Creative Africa: The Architecture of Francis Kéré: Building for Community
The Philadelphia Museum of Art is presenting the first retrospective museum exhibition in the United States to focus on Francis Kéré, a Berlin-based architect and native of Burkina Faso who integrates Western design and engineering practice with local craft skills and construction traditions to create innovative and sustainable buildings around the world. The Architecture of Francis Kéré: Building for Community explores his innovative work, ranging from school projects, health centers, and residential structures in Western Africa to a Camper collaboration with the Vitra Design Museum in Germany. It examines the origins and breadth of his practice and features a site-specific installation commissioned specially for the exhibition.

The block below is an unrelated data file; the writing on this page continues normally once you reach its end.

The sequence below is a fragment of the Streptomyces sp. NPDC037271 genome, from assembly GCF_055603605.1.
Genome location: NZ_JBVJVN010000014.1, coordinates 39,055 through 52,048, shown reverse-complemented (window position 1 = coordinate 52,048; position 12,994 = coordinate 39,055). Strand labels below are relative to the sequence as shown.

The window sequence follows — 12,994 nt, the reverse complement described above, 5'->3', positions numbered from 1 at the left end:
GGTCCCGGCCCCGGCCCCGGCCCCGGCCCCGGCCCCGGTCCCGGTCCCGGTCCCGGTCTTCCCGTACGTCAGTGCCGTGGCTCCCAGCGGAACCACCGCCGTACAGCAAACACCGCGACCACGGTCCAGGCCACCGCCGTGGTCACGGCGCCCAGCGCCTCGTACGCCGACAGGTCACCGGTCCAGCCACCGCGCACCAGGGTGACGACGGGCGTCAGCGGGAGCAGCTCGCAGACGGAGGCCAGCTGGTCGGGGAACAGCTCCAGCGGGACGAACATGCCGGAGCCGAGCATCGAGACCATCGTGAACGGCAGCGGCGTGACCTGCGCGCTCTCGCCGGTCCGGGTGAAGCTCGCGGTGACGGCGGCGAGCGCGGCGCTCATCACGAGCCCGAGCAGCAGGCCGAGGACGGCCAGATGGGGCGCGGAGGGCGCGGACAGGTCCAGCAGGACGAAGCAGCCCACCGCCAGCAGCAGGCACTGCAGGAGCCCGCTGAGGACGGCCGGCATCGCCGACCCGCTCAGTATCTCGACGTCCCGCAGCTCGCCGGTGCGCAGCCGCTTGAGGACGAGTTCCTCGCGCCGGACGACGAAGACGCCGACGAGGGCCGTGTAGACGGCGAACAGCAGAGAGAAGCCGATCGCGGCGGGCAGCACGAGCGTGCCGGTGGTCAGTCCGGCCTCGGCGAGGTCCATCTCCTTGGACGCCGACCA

Kéré holds a unique position in the field of architecture. His practice exhibits a remarkable sensitivity to the physical and cultural environments in which his buildings are placed, as well as to the sustainability and social impact of construction. He draws on local building traditions, inviting broad participation while making pragmatic use of vernacular materials and modern engineering methods to shape space in beautiful and thought-provoking ways. In 2001, while still an architecture student, Kéré completed the construction of a primary school in his home village of Gando in Burkina Faso that set the course for his future work. Raising funds for construction through a nonprofit organization he founded, Kéré maximized the site’s locally available resources—clay, wood, and community participation—to reduce construction costs and ecological impact. The project received the Aga Khan Award for Architecture, becoming a catalyst for further development in Gando and generating long-lasting educational and economic benefits for the community. The project has been frequently cited as a compelling example of successful context and community-oriented architecture.